No sparks, no fire, no dinner.
That's what happened when Wendy Shreve punched the button on her 6-year-old Sunbeam gas grill.
She knew what to do. Called the grill doctor. He makes house calls.
Mark Wilson arrived lugging a shiny, red tool box. He took off the greasy grates and tinkered amid charred pieces of chicken and corn that didn't make it to the dinner table.
The diagnosis? A bum igniter.
In 20 minutes, he attached a new one, sucked up the ashes with a wet and dry vacuum cleaner and wrote up a $45 bill.
"Now it's beautiful again," beamed Ms. Shreve, as she watched flames dance in the grill on the deck of her Annapolis town home.
Mark Wilson, aka the Arundel Grill Doctor, drives to patios and porches to help people whose grills aren't grilling. He's finishing up his busiest week of the summer as people get ready for Fourth of July.
Bring a grill to his store in the Cape St. Claire Shopping Center and he'll diagnose it for free. Otherwise, a house call will cost you $25, parts and labor not included.
"We're not going to be open the Fourth," Mr. Wilson warned. "If you didn't get it fixed by now -- guess what?"
Local hardware store owners say they sell some basic parts, but people aren't buying.
"Most discard them and get another one," said Dave Clement, owner of Clement Hardware in Severna Park. "Why do people buy new cars? It's the same kind of thing."
The bulk of the 12.3 million grills Americans own are sturdy and require little maintenance. All it takes is replacing lava rocks, clearing spider webs from gas jets and scraping off crusty barbecue sauce, said Donna Myers, spokeswoman for the Barbecue Industry Association.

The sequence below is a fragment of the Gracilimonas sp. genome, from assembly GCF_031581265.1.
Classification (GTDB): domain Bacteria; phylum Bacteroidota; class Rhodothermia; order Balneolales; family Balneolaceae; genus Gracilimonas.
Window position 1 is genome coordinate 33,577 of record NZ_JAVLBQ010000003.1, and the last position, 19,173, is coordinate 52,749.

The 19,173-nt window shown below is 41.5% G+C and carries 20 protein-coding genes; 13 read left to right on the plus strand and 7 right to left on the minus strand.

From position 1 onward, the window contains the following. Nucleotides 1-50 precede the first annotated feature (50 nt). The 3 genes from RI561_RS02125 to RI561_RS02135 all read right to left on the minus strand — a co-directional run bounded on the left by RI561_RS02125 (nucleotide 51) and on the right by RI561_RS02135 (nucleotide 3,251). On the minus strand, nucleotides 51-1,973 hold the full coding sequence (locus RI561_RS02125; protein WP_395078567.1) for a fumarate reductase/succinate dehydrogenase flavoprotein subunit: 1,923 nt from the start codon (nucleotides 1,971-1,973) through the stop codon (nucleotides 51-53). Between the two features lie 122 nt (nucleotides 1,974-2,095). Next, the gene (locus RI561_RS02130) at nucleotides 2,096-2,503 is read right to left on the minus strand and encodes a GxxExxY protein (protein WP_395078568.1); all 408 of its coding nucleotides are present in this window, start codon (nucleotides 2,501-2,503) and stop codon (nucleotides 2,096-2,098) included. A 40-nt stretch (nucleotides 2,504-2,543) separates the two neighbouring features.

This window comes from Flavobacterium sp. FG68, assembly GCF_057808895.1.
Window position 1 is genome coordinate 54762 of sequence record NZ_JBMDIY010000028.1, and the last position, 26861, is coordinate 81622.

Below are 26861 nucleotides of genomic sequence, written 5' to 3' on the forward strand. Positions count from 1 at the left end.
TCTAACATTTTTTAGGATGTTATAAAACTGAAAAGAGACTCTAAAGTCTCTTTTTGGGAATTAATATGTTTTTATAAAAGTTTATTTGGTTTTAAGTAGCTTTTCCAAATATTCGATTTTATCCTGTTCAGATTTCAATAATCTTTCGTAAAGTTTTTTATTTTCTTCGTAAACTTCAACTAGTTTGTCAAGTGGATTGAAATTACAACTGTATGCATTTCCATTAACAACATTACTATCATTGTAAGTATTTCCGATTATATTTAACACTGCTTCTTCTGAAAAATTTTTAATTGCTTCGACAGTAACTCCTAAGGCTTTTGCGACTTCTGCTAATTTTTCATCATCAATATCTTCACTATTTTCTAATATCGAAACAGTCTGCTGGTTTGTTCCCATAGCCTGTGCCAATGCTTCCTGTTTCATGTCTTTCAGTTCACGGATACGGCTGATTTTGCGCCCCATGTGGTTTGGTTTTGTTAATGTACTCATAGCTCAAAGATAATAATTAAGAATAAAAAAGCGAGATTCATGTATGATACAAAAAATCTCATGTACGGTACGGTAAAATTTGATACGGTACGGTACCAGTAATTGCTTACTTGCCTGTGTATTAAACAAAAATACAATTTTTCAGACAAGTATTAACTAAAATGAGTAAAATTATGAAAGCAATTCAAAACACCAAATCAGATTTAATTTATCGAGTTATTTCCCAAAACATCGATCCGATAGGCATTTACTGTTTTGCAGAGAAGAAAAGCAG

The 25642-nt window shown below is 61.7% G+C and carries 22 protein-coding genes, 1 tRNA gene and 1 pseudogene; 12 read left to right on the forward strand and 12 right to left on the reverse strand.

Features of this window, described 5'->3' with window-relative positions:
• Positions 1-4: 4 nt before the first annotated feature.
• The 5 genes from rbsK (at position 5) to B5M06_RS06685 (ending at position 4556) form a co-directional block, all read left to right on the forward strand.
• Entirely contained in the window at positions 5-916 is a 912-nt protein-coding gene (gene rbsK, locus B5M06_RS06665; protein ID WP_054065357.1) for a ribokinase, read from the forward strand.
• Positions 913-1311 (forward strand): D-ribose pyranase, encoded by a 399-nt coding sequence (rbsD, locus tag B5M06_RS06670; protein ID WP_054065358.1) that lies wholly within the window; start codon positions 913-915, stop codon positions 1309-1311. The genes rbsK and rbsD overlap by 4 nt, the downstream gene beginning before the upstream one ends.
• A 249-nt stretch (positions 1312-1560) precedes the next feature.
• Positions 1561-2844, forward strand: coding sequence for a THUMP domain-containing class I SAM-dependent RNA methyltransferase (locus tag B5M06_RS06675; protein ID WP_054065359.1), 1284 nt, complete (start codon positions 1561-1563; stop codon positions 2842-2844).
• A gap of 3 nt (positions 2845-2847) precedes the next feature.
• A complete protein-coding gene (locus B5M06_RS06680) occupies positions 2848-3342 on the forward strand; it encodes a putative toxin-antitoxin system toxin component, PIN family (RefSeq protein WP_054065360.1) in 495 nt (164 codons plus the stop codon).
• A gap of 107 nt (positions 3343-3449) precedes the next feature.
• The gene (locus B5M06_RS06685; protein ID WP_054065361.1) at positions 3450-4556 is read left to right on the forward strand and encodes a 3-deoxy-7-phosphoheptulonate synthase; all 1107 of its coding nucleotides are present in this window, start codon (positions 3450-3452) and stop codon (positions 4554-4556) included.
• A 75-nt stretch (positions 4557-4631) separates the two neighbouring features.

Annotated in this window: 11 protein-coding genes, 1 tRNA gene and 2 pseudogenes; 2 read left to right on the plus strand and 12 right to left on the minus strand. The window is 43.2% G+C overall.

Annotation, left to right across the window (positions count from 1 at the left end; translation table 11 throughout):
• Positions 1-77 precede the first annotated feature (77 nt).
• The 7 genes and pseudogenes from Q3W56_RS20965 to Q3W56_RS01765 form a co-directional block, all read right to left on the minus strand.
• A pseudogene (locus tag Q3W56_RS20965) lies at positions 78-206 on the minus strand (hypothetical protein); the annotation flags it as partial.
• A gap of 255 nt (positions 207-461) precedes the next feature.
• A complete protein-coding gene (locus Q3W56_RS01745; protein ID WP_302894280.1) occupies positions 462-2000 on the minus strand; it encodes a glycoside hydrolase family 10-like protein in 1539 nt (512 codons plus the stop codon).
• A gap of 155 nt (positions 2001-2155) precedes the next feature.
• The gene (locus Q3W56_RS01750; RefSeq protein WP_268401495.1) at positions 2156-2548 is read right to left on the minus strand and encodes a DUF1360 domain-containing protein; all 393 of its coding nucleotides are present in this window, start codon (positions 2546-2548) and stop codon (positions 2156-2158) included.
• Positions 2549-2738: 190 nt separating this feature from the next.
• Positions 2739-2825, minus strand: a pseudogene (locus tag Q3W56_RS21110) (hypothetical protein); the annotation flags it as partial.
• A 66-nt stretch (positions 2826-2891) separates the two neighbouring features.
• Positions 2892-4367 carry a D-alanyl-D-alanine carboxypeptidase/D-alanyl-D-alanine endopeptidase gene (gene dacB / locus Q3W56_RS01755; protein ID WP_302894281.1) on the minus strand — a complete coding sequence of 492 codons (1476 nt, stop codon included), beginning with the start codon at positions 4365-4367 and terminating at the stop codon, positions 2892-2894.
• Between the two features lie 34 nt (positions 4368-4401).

"I've never heard anyone making a living doing this," Ms. Myers said. "Most people buy parts and put it in themselves. It's pretty easy.
"That's a sign of the times -- do you want to cut your own lawn or hire someone to do it?" "He's really doing routine maintenance . . . it doesn't take a skilled technician."
Mr. Wilson doesn't claim to have any special skills, just lots of practice and patience.
"Nobody will come to your house and fix your grill," explained Mr. Wilson, 39, who spent 16 years in the propane business. "I saw there was a lot of gas grills out there, and no one was fixing them."
So about a year ago he quit his job at United Propane in Millersville and turned his forest green Plymouth Voyager into an office. During the summer, he and his business partner/wife, Vicky, fix, install and sell grills. During the winter, they sell gas fireplaces.
The Wilsons made enough money to open the store last month.
He stays in business because he believes a good grill lasts forever -- with a little help, of course.
"People who have good grills get them fixed," Mr. Wilson said. "If you put $100 to $200 into them, you'll get another five years."
His customers are often people who use their grills year-round and almost every night during the summer. They're willing to spend several hundred dollars for a grill and even more to make sure it works just right. But a lot of times they're people who don't want to tamper with gas.
"I was really getting frustrated because I was looking for someone to come out," said Tricia Williams of Severna Park, who scanned the Yellow Pages for someone to install her $830 Ducane gas grill. "I'm a firm believer that you don't mess around with natural gas. You get it done right."
It took Mr. Wilson 90 minutes to get Ms. Williams' grill -- complete with rotisserie and side cooker -- up and running.
"I like what I'm doing," he said. "You make people happy when you fix their grills."